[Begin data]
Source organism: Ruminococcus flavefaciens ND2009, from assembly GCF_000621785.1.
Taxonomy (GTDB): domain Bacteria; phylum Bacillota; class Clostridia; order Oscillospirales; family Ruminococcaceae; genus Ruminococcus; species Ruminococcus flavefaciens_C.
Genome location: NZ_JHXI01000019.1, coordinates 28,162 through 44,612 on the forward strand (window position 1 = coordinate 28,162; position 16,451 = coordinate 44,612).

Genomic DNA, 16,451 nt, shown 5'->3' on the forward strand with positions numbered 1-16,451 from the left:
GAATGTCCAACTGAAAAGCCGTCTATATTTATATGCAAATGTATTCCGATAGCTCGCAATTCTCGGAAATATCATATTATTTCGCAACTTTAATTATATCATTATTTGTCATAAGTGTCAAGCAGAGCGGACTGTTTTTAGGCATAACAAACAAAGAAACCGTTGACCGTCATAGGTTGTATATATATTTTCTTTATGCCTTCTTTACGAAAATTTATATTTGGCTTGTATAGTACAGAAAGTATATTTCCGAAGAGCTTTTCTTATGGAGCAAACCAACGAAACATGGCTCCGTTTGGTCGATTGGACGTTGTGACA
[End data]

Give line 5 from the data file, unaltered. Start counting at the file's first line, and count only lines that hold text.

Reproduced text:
GAATGTCCAACTGAAAAGCCGTCTATATTTATATGCAAATGTATTCCGATAGCTCGCAATTCTCGGAAATATCATATTATTTCGCAACTTTAATTATATCATTATTTGTCATAAGTGTCAAGCAGAGCGGACTGTTTTTAGGCATAACAAACAAAGAAACCGTTGACCGTCATAGGTTGTATATATATTTTCTTTATGCCTTCTTTACGAAAATTTATATTTGGCTTGTATAGTACAGAAAGTATATTTCCGAAGAGCTTTTCTTATGGAGCAAACCAACGAAACATGGCTCCGTTTGGTCGATTGGACGTTGTGACA